With support from the Packard Foundation, the “Reversing the Stall in Fertility Decline in Western Kenya” project was launched in 2009 to counter stagnating and deteriorating reproductive health indicators in Western Kenya. Implemented by a consortium of partners, this six-year initiative aimed to strengthen the supply of and generate demand for family planning (FP) services—and ultimately reduce unmet need for contraception and fertility rates. This brief summarizes key findings from a mixed-methods evaluation of the project.
In collaboration with Kenya’s Ministry of Health, the project trained 600 Community Health Volunteers (CHVs) to deliver FP services. The evaluation found that CHVs were cost-effectively integrated into existing health system structures and processes, and succeeded in shifting attitudes in support of FP. The ability of CHVs to tailor their approaches to reach different groups–creating safe spaces to meet with young people or women whose husbands or families were not supportive of FP and using informal, unplanned interactions to deliver FP information and commodities–were key to their success.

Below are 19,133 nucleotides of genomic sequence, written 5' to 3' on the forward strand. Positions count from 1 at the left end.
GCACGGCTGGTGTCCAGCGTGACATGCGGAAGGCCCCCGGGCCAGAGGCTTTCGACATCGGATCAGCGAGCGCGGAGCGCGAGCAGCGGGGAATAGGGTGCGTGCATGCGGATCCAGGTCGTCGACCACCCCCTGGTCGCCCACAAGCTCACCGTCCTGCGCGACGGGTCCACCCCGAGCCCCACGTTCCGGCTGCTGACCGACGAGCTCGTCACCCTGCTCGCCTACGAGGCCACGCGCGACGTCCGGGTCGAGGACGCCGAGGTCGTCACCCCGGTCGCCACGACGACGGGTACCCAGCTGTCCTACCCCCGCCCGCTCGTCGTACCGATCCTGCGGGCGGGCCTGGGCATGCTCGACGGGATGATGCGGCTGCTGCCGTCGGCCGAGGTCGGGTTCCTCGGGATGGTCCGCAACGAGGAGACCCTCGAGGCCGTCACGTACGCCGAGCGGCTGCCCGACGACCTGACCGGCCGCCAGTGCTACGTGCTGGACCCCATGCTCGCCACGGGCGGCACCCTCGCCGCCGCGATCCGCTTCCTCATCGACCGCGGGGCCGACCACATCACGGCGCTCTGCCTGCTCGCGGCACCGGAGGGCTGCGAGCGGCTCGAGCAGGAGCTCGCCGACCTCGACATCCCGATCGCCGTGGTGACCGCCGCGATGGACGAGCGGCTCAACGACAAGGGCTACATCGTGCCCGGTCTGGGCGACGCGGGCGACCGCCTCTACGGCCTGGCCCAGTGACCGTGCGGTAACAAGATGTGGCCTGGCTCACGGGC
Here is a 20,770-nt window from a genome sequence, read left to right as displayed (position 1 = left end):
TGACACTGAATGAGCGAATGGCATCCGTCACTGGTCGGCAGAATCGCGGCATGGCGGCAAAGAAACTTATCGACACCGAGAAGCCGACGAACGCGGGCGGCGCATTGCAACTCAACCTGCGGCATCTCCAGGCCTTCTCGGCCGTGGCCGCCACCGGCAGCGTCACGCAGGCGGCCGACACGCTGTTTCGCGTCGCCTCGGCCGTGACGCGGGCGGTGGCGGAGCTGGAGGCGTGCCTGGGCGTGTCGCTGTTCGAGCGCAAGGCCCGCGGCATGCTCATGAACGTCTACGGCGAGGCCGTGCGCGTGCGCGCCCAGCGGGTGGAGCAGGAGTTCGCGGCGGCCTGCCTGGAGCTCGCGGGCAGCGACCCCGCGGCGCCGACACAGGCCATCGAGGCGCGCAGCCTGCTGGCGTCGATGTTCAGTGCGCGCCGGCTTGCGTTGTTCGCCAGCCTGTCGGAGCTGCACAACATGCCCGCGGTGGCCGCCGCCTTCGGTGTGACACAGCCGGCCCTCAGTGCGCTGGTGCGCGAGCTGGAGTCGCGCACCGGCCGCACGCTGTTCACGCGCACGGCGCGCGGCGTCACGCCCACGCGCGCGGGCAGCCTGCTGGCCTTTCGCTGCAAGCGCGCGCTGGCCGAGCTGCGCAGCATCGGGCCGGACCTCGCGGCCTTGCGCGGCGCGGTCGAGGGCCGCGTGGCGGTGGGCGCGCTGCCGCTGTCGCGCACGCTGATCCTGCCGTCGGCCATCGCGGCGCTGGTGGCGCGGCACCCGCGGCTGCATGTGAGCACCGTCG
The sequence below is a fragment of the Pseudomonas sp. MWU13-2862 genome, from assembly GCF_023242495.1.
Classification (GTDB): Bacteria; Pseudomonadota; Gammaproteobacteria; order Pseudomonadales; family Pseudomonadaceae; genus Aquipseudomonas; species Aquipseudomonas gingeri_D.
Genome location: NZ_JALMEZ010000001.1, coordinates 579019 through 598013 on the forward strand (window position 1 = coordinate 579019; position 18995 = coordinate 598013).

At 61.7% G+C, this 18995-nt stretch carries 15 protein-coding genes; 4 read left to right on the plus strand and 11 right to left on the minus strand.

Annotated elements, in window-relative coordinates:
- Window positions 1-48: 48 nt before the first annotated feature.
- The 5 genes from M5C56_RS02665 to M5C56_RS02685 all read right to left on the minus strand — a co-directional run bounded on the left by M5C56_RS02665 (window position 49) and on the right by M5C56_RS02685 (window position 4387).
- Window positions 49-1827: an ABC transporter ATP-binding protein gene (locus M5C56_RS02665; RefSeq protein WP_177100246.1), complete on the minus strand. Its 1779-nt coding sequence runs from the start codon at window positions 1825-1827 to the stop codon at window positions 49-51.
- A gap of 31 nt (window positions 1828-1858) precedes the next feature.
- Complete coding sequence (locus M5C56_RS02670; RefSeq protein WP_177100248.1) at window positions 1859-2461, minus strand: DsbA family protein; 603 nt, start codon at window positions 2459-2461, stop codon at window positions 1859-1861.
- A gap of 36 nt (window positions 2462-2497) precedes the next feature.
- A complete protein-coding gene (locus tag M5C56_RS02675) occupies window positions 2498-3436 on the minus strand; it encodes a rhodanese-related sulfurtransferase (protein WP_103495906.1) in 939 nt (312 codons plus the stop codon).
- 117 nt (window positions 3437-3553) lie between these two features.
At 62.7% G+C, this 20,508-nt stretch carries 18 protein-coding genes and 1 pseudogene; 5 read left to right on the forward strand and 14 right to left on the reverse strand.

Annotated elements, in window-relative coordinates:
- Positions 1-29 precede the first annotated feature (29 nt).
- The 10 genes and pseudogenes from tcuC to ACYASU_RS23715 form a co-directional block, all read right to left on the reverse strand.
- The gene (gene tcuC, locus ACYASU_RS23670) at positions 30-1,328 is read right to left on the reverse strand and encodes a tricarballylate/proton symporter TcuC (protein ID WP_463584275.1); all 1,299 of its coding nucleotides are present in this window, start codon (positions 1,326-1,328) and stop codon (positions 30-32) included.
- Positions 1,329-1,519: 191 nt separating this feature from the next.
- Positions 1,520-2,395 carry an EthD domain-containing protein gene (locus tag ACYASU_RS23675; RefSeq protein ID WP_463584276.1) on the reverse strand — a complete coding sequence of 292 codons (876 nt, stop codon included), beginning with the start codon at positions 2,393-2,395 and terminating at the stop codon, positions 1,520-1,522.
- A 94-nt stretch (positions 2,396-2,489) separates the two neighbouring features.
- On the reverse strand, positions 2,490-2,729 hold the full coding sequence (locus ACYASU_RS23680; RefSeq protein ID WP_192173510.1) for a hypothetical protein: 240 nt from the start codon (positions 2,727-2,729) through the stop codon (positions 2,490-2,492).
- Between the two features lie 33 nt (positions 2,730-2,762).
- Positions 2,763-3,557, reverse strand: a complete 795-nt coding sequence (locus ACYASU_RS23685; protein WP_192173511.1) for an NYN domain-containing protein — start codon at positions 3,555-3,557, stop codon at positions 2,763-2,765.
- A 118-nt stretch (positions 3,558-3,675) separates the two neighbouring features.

This evaluation documents valuable contributions of this initiative to FP supply, knowledge and use, as well as the policy environment, resulting from multi-year grants from the Packard Foundation. It also provides key considerations for partners and other stakeholders to sustain important elements and learning from the initiative, after conclusion of the Foundation’s financial support in 2017.